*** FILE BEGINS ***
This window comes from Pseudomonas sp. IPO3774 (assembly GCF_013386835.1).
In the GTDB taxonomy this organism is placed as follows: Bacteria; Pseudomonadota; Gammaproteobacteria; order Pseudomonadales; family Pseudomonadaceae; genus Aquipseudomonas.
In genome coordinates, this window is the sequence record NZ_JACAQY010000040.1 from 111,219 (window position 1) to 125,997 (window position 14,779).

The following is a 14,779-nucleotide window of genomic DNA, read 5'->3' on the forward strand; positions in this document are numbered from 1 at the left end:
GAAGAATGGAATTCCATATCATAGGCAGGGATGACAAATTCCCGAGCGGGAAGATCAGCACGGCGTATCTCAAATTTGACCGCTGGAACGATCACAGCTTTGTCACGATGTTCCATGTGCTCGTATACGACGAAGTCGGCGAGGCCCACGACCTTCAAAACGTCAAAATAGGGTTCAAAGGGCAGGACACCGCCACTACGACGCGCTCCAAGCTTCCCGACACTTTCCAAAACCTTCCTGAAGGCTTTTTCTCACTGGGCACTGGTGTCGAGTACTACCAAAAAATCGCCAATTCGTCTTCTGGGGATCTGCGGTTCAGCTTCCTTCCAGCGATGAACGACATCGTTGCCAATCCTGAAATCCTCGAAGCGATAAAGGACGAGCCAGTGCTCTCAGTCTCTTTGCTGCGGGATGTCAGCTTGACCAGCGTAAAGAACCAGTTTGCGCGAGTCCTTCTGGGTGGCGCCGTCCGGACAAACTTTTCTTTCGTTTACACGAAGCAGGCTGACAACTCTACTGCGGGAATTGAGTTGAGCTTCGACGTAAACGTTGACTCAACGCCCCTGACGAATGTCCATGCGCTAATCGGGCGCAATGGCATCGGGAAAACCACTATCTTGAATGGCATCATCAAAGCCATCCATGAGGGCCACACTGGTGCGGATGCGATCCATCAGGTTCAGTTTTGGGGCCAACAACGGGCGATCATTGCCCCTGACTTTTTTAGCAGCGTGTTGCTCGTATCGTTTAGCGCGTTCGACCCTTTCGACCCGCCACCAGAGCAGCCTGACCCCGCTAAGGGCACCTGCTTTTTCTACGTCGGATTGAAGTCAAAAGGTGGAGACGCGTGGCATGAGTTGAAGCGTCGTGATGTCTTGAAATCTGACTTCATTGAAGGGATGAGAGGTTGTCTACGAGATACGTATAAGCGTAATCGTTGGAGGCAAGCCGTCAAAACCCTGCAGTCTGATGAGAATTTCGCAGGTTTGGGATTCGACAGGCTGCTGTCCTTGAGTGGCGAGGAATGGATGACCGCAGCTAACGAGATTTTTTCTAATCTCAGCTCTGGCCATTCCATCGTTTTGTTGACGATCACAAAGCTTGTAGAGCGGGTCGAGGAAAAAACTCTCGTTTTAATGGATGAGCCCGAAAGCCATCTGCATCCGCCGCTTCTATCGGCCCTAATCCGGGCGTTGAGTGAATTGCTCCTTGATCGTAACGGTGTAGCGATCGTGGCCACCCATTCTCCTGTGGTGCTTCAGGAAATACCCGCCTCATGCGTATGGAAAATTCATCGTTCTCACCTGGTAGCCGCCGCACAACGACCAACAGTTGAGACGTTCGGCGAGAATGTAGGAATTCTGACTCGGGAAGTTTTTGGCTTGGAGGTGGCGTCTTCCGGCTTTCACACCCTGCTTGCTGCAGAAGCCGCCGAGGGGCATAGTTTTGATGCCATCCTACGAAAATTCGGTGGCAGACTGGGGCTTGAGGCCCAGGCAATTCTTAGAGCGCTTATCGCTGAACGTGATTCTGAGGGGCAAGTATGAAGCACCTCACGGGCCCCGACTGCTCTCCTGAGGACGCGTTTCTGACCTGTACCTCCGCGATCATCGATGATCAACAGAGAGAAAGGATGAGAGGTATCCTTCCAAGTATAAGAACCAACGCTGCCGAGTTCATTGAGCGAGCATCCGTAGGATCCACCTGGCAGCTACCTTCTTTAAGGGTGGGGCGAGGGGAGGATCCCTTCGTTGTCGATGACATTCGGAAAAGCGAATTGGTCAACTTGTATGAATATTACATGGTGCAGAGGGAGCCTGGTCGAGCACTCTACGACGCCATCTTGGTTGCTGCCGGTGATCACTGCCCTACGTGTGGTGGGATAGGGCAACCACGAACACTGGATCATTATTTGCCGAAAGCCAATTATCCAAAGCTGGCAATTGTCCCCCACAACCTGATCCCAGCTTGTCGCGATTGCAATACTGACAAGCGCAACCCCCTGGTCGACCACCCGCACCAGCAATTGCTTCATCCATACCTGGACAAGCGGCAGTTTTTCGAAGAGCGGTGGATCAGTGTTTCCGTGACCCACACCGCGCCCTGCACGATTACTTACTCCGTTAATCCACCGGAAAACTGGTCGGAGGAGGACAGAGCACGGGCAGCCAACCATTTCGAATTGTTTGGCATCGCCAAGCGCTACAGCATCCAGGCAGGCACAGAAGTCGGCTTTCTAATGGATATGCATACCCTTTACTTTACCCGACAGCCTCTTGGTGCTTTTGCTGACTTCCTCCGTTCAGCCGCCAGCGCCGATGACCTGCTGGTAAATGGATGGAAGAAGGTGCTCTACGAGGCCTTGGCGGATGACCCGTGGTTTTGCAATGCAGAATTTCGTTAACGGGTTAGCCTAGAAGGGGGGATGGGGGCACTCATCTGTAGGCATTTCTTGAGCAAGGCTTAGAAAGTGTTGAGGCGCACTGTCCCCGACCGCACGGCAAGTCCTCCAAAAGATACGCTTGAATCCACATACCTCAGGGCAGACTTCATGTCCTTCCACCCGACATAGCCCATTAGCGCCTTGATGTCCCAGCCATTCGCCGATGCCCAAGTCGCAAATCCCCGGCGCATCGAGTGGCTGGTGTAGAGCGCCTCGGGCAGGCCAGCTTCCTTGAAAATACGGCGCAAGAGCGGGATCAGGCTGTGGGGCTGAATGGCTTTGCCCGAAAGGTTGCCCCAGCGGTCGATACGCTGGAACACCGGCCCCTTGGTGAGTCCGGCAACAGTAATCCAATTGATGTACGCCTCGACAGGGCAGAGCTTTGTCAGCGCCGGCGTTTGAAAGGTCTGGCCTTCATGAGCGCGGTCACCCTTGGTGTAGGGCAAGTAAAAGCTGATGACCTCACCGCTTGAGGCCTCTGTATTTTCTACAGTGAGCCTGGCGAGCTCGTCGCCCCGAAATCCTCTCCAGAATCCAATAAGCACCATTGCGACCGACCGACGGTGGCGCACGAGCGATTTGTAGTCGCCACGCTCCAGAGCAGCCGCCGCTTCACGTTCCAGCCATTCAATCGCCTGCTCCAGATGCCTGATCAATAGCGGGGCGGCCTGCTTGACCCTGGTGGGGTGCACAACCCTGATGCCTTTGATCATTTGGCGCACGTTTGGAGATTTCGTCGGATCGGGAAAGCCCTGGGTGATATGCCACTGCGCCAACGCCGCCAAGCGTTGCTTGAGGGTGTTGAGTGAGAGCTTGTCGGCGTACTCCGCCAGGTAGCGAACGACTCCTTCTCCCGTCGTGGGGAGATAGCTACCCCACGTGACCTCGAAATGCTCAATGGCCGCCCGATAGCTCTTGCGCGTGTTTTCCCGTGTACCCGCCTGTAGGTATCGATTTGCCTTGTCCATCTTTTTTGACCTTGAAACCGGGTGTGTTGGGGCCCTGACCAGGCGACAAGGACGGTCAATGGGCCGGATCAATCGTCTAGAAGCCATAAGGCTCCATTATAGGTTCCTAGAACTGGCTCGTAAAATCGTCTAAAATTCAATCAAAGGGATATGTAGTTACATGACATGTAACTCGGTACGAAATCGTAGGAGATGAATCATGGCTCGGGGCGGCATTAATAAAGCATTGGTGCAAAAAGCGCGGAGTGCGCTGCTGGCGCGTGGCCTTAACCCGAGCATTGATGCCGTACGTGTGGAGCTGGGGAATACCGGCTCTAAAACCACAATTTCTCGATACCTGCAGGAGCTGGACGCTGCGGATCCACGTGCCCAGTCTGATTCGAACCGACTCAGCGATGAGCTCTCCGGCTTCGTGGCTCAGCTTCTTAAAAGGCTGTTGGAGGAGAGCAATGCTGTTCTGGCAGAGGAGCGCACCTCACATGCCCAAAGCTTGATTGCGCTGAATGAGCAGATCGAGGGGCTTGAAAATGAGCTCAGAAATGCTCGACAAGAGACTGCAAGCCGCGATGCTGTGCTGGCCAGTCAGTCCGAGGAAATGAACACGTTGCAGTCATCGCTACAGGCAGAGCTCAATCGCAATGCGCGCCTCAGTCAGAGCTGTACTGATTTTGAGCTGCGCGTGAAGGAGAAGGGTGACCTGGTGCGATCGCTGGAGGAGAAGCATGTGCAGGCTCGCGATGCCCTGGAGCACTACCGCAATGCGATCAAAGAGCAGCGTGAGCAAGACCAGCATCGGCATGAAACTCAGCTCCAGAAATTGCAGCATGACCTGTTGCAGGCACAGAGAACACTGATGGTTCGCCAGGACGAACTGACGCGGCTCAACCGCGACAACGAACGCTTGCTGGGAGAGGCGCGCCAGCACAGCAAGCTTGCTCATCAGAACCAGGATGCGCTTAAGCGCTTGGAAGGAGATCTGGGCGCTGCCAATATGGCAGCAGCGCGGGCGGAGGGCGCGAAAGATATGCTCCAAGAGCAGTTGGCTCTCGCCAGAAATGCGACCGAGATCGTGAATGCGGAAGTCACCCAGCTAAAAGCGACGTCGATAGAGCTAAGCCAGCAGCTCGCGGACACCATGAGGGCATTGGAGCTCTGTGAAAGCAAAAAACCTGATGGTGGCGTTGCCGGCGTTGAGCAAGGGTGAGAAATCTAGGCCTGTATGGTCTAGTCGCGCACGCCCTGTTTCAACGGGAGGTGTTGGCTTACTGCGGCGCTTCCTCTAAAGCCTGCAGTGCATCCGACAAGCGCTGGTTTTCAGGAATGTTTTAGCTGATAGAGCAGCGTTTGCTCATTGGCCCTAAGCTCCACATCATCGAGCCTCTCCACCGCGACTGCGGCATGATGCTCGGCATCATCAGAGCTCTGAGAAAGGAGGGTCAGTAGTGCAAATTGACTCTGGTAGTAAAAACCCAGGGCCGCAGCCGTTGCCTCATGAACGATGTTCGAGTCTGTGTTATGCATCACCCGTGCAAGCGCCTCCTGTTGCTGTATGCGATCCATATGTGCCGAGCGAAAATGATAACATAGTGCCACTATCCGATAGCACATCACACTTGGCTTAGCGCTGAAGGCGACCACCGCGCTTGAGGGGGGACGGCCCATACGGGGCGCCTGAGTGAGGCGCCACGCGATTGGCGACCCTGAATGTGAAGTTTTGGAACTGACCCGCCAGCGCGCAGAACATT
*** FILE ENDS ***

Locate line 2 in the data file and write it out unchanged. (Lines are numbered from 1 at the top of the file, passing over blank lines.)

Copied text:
In the GTDB taxonomy this organism is placed as follows: Bacteria; Pseudomonadota; Gammaproteobacteria; order Pseudomonadales; family Pseudomonadaceae; genus Aquipseudomonas.